Amanda Polchies says no to fracking in Elsipogtog, October 2013. Photo by Ossie Michelin.
Today is the National Day of Remembrance and Action on Violence Against Women. It was on this day in 1989 that fourteen women at the École Polytechnique in Montreal were murdered because of their gender.
On December 7, 1989, Stevie Cameron wrote, “Now our daughters have been shocked to the core, as we all have, by the violence in Montréal. They hear the women were separated from the men and meticulously slaughtered by a man who blamed feminists for his troubles. …Fourteen of our bright and shining daughters won places in engineering schools, doing things we, their mothers, only dreamed of. That we lost them has broken our hearts; what is worse is that we are not surprised.”
Judy Rebick has commented, “I think [what happened on December 6, 1989] was both an act of terrorism and an extreme form of the violence women face every day. The best way to remember these fourteen women is recommit ourselves, women and men, to the fight for women’s liberation and an end to violence against women.”
Ending violence against women includes recognizing the violence in the colonial dispossession of Indigenous women.
Sharon McIvor, Pamela Palmater and Shelagh Day write, “Discrimination against Indigenous women is as old as Canada. It is a marker that defines Canada as a colonial, patriarchal nation-state. …Two investigations, by the Inter-American Commission on Human Rights and the United Nations Committee on the Elimination of Discrimination against Women, found that sex discrimination in the Indian Act is a root cause of the crisis of murders and disappearances, precisely because Indigenous women have been cast out of their communities and treated like marginal human beings.”
The fight for women’s liberation also includes the freedom for women to speak against climate change without misogynist attacks.
Council of Canadians climate justice campaigner Andrea Harden-Donahue was recently subjected to online hate messages after she posted a video on Facebook celebrating that Indigenous rights, the right to water, and the right to a climate had been protected with the defeat of the 1.1 million barrel per day Energy East tar sands pipeline.
Harden-Donahue laments, “I’m not the first to face harassment over social media for taking a position against tar sands expansion. In fact, Indigenous allies and grassroots activists are more likely to face this harassment and less likely to have the institutional support I have working with a non-profit organization. And I’m not the first woman to face the additional misogynistic hate speech associated with taking a public position on the energy sector in Canada.”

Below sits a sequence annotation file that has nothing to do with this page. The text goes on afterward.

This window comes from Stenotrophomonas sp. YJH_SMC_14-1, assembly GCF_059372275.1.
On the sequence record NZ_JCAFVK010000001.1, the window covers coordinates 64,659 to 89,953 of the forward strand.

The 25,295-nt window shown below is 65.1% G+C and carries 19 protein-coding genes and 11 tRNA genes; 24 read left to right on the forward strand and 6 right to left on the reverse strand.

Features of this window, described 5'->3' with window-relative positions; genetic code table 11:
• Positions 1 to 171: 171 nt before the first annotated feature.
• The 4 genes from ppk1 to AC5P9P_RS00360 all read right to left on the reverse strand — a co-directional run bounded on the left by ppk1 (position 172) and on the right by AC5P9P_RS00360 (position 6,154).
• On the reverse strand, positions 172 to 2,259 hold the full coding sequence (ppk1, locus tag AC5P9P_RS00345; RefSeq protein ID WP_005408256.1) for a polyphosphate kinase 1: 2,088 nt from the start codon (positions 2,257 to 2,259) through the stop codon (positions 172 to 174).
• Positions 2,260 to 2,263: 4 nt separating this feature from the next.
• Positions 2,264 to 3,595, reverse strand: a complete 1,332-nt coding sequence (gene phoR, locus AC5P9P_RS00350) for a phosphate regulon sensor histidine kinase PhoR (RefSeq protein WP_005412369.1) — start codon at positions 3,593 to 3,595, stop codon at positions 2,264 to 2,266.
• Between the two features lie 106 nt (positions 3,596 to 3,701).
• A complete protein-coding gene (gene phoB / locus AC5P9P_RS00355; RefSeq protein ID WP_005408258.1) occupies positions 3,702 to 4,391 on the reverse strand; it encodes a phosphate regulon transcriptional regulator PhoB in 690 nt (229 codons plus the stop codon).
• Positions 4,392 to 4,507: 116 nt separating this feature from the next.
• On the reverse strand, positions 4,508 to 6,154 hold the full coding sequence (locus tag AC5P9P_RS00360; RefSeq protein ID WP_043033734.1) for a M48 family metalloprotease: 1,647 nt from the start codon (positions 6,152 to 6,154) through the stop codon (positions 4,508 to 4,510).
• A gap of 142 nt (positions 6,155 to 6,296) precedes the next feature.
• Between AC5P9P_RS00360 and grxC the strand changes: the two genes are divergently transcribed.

And with British Columbia premier John Horgan days away from a decision on the Site C dam, we would remind him of the findings of this Amnesty International report.
That report highlighted, “High wages for resource sector workers, and the large numbers of workers attracted to the region, have driven up local prices for essentials such as food and housing. However, not everyone has access to these wages. In fact, women’s wages in the northeast are well below the average for women in Canada. The presence of a very large, young, mostly-male transient workforce adds to this risk, because young men are statistically more likely to be perpetrators of violent crime. …Misogyny and racist attitudes toward Indigenous peoples, largely unaddressed in public life, have also made Indigenous women and girls more likely to be targets of violence.”
The Council of Canadians denounces sexism and all gender-based violence and harassment. Specifically, we recently supported the Secwepemc Womens Warrior Society and Tiny House Warriors Women’s Declaration Against Kinder Morgan Camps and we support the application (and disclosure) of Gender-Based Analysis Plus (GBA+) on resource extraction projects as explained in this Discourse article.